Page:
Romney Trips Up on Abortion Rhetoric
(NEW YORK) -- Mitt Romney promised Wednesday he would govern as a "pro-life president" less than 24 hours after telling an Iowa newspaper he saw "no legislation with regards to abortion that I'm familiar with that would become part of my agenda."
His earlier comments threatened to put him at odds with segments of his core constituency and box in running mate Rep. Paul Ryan, a staunch opponent of abortion rights who has been careful to keep in line with Romney's less strict approach.
Romney sought to reinforce his anti-abortion credentials Wednesday afternoon, telling reporters he would immediately "remove funding for Planned Parenthood" and "reinstate the Mexico City policy," which bans federal money from being used by private organizations "to pay for the performance of abortions as a method of family planning."
“I’ve said time and time again, I’m a pro-life candidate,” Romney told reporters during a stop at a restaurant in Ohio Wednesday. “I’ll be a pro-life president."
Asked about Romney's Iowa remarks on the trail Wednesday, Ryan told reporters in St. Petersburg, Fla., "Our position's unified. Our position is consistent and hasn't changed."
Romney was prompted to bolster his anti-abortion stance after an interview with the Des Moines Register on Tuesday where he said, "There's no legislation with regards to abortion that I'm familiar with that would become part of my agenda."
The comment appeared to be a marked shift for the GOP candidate who has pledged during the campaign to advocate support for specific legislation restricting abortion rights.
President Obama seized on the confusion during an exclusive interview with ABC World News anchor Diane Sawyer.
"This is another example of Governor Romney hiding positions he's been campaigning on for a year and a half," Obama said.
"Is it a lie?" Sawyer asked.
"No, I actually think… when it comes to women's rights to control their own health care decisions, you know, what he has been saying is exactly what he believes," the president answered. "[Romney] thinks that it is appropriate for politicians to inject themselves in those decisions."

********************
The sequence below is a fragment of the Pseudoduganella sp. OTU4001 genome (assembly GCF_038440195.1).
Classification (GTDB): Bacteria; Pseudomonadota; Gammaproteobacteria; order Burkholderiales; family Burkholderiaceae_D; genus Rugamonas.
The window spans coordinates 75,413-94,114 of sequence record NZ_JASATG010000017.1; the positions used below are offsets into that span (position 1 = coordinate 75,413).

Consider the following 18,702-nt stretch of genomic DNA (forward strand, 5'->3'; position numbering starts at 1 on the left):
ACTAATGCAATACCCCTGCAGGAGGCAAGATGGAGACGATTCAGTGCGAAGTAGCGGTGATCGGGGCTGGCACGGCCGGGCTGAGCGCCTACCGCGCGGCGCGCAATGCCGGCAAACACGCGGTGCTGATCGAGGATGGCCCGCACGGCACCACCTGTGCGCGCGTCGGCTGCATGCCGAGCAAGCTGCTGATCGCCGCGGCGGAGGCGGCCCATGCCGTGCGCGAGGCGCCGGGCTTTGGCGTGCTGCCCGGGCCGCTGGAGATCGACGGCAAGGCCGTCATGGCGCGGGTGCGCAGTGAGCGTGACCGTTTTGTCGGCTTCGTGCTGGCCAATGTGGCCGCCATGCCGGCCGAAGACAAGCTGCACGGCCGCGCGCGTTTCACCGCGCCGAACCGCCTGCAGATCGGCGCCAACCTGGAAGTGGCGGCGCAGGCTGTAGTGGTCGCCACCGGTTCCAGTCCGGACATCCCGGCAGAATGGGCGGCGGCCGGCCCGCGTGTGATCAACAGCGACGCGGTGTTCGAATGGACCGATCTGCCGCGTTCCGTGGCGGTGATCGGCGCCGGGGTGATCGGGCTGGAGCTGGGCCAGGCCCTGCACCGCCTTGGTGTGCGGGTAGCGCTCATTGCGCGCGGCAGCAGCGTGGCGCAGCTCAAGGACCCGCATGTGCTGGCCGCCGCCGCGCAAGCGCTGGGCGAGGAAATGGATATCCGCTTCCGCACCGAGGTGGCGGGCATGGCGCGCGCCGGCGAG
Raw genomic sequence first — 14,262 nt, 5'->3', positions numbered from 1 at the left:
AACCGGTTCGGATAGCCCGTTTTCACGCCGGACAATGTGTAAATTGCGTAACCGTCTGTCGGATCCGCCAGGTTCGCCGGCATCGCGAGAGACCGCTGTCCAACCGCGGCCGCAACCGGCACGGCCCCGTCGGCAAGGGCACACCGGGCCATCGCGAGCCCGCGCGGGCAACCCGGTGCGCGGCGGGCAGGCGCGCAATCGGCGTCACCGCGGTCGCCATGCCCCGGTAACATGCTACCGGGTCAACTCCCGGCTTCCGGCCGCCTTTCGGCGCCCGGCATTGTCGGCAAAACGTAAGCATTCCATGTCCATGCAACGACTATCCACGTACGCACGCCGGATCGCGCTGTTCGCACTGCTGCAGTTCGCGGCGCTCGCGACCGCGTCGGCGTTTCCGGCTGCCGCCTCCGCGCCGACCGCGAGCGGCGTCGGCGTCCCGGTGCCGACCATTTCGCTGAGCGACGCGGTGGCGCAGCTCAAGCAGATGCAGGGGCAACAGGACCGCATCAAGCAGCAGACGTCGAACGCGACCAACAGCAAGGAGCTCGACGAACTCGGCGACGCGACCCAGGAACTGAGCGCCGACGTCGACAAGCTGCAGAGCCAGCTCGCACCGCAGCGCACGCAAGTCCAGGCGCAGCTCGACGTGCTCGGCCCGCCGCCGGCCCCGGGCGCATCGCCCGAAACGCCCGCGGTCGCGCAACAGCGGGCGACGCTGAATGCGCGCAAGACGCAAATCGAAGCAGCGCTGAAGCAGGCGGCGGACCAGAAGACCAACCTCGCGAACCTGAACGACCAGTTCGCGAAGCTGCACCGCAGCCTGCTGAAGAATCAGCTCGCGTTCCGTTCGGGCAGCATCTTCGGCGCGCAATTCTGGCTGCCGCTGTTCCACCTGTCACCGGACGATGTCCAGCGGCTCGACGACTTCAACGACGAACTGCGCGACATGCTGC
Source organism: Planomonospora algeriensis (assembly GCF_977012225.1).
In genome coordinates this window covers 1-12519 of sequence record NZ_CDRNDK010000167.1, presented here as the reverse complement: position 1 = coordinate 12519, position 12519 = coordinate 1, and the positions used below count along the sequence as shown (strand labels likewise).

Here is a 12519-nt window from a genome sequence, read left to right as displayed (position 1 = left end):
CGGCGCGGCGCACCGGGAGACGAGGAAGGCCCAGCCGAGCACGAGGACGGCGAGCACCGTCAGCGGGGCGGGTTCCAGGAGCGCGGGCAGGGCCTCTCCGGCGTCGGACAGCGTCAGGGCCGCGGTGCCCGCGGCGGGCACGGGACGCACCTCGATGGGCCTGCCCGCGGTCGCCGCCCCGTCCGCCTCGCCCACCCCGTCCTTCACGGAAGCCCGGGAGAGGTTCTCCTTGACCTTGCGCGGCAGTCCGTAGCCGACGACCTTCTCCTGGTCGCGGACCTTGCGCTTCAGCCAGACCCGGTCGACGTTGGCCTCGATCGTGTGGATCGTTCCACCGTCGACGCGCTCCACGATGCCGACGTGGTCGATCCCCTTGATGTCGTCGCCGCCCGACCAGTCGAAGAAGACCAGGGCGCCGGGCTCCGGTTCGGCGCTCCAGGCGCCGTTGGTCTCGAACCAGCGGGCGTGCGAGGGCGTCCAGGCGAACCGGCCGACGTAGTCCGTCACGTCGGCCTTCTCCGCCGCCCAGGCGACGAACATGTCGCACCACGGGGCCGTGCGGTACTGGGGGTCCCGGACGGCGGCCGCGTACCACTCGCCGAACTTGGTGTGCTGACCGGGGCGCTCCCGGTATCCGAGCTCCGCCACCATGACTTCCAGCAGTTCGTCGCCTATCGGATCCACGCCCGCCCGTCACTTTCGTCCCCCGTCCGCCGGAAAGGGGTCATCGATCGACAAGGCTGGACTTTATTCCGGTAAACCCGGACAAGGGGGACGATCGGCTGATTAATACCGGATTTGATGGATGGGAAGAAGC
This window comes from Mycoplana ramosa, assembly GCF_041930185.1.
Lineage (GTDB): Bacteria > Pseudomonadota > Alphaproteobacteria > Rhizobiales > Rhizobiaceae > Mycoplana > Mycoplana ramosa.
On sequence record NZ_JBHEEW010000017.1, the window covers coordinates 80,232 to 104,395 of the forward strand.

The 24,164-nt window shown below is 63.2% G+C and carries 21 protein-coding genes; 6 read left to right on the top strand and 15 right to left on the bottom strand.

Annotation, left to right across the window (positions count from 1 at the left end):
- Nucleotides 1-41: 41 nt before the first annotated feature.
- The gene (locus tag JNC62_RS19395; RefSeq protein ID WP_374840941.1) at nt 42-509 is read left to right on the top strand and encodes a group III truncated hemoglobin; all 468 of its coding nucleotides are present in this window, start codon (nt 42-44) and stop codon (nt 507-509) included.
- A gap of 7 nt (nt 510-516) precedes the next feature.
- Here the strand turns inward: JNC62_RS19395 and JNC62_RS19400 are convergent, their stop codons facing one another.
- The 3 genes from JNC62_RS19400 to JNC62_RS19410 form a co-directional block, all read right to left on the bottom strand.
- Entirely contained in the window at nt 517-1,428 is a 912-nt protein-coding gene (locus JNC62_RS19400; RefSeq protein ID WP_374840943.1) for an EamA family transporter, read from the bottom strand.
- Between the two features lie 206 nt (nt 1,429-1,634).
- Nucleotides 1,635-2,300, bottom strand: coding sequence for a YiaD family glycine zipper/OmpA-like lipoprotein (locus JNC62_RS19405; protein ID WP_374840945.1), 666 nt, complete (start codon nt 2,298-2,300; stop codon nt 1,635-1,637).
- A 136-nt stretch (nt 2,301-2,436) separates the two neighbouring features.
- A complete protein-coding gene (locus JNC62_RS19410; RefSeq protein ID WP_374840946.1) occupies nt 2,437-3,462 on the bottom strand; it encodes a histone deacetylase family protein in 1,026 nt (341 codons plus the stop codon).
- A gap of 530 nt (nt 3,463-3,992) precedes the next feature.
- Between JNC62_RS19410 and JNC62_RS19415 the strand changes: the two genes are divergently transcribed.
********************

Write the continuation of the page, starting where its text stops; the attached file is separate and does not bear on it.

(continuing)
Romney's comments and the resulting back-and-forth have resulted in an unusual, if unintentional, agreement between the two campaigns, with both sides arguing the Republican presidential nominee was more dedicated to the anti-abortion cause than his remark in Iowa would suggest.
"Mitt Romney is proudly pro-life, and he will be a pro-life president," Romney spokeswoman Andrea Saul said after the original interview was posted online.
Obama's deputy campaign manager Stephanie Cutter accused Romney not of reversing himself on the abortion issue, but "trying to cover up his beliefs."
In the aftermath of a well-received debate performance, Romney has seen his support among women voters rise. Recent polls show him even with or just behind Obama, who has held a commanding lead for much of the campaign season.
Romney, who supported abortion rights during his time as governor in Massachusetts, has changed his position and earned the backing of anti-abortion groups like the Susan B. Anthony List, which calls his new commitment to the anti-abortion cause "concrete."
As for Ryan, being asked to square his views with Romney's is nothing new. He discussed the gap in their philosophies during a brief discussion aboard his campaign plane late in August.
"I'm proud of my record," Ryan said. "Mitt Romney is going to be president and the president sets policy. His policy is exceptions for rape, incest and life of the mother. I'm comfortable with it because it's a good step in the right direction."
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